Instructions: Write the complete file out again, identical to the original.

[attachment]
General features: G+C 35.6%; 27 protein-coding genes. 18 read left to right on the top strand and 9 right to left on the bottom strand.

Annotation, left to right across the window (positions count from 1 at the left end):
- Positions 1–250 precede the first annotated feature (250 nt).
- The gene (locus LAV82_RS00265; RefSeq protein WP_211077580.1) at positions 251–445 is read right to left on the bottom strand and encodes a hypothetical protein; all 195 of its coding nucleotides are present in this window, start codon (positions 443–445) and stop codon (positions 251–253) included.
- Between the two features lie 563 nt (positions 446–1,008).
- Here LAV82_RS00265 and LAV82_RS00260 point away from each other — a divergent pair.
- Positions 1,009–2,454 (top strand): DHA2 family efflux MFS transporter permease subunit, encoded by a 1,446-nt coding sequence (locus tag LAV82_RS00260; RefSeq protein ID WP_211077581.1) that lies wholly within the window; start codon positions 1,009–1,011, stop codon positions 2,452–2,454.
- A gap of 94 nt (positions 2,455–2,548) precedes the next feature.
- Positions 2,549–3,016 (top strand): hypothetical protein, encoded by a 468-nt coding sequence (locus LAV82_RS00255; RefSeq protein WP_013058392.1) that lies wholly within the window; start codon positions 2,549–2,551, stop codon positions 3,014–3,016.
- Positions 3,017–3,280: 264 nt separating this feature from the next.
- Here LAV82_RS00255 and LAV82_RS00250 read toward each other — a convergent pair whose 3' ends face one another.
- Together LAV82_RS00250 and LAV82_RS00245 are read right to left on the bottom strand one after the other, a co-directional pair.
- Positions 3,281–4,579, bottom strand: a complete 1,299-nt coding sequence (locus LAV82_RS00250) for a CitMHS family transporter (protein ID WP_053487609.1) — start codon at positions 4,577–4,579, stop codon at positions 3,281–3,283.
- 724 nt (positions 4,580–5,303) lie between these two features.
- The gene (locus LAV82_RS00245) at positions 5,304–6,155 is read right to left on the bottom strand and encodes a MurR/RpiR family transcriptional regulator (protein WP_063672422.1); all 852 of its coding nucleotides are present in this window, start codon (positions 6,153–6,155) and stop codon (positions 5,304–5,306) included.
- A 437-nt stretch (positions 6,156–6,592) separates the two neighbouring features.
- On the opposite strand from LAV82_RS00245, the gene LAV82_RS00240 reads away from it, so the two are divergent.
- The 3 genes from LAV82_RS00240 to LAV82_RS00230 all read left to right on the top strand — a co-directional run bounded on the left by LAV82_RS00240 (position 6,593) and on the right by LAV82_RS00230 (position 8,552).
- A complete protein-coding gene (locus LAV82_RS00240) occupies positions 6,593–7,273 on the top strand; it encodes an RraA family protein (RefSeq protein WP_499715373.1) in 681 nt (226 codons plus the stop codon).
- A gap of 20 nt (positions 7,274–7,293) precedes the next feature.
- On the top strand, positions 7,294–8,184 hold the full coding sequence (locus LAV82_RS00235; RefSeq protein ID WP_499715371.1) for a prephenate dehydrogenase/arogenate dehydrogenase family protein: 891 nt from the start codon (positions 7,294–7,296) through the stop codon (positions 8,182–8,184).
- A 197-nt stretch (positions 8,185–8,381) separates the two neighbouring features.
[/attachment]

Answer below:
General features: G+C 35.6%; 27 protein-coding genes. 18 read left to right on the top strand and 9 right to left on the bottom strand.

Annotation, left to right across the window (positions count from 1 at the left end):
- Positions 1–250 precede the first annotated feature (250 nt).
- The gene (locus LAV82_RS00265; RefSeq protein WP_211077580.1) at positions 251–445 is read right to left on the bottom strand and encodes a hypothetical protein; all 195 of its coding nucleotides are present in this window, start codon (positions 443–445) and stop codon (positions 251–253) included.
- Between the two features lie 563 nt (positions 446–1,008).
- Here LAV82_RS00265 and LAV82_RS00260 point away from each other — a divergent pair.
- Positions 1,009–2,454 (top strand): DHA2 family efflux MFS transporter permease subunit, encoded by a 1,446-nt coding sequence (locus tag LAV82_RS00260; RefSeq protein ID WP_211077581.1) that lies wholly within the window; start codon positions 1,009–1,011, stop codon positions 2,452–2,454.
- A gap of 94 nt (positions 2,455–2,548) precedes the next feature.
- Positions 2,549–3,016 (top strand): hypothetical protein, encoded by a 468-nt coding sequence (locus LAV82_RS00255; RefSeq protein WP_013058392.1) that lies wholly within the window; start codon positions 2,549–2,551, stop codon positions 3,014–3,016.
- Positions 3,017–3,280: 264 nt separating this feature from the next.
- Here LAV82_RS00255 and LAV82_RS00250 read toward each other — a convergent pair whose 3' ends face one another.
- Together LAV82_RS00250 and LAV82_RS00245 are read right to left on the bottom strand one after the other, a co-directional pair.
- Positions 3,281–4,579, bottom strand: a complete 1,299-nt coding sequence (locus LAV82_RS00250) for a CitMHS family transporter (protein ID WP_053487609.1) — start codon at positions 4,577–4,579, stop codon at positions 3,281–3,283.
- 724 nt (positions 4,580–5,303) lie between these two features.
- The gene (locus LAV82_RS00245) at positions 5,304–6,155 is read right to left on the bottom strand and encodes a MurR/RpiR family transcriptional regulator (protein WP_063672422.1); all 852 of its coding nucleotides are present in this window, start codon (positions 6,153–6,155) and stop codon (positions 5,304–5,306) included.
- A 437-nt stretch (positions 6,156–6,592) separates the two neighbouring features.
- On the opposite strand from LAV82_RS00245, the gene LAV82_RS00240 reads away from it, so the two are divergent.
- The 3 genes from LAV82_RS00240 to LAV82_RS00230 all read left to right on the top strand — a co-directional run bounded on the left by LAV82_RS00240 (position 6,593) and on the right by LAV82_RS00230 (position 8,552).
- A complete protein-coding gene (locus LAV82_RS00240) occupies positions 6,593–7,273 on the top strand; it encodes an RraA family protein (RefSeq protein WP_499715373.1) in 681 nt (226 codons plus the stop codon).
- A gap of 20 nt (positions 7,274–7,293) precedes the next feature.
- On the top strand, positions 7,294–8,184 hold the full coding sequence (locus LAV82_RS00235; RefSeq protein ID WP_499715371.1) for a prephenate dehydrogenase/arogenate dehydrogenase family protein: 891 nt from the start codon (positions 7,294–7,296) through the stop codon (positions 8,182–8,184).
- A 197-nt stretch (positions 8,185–8,381) separates the two neighbouring features.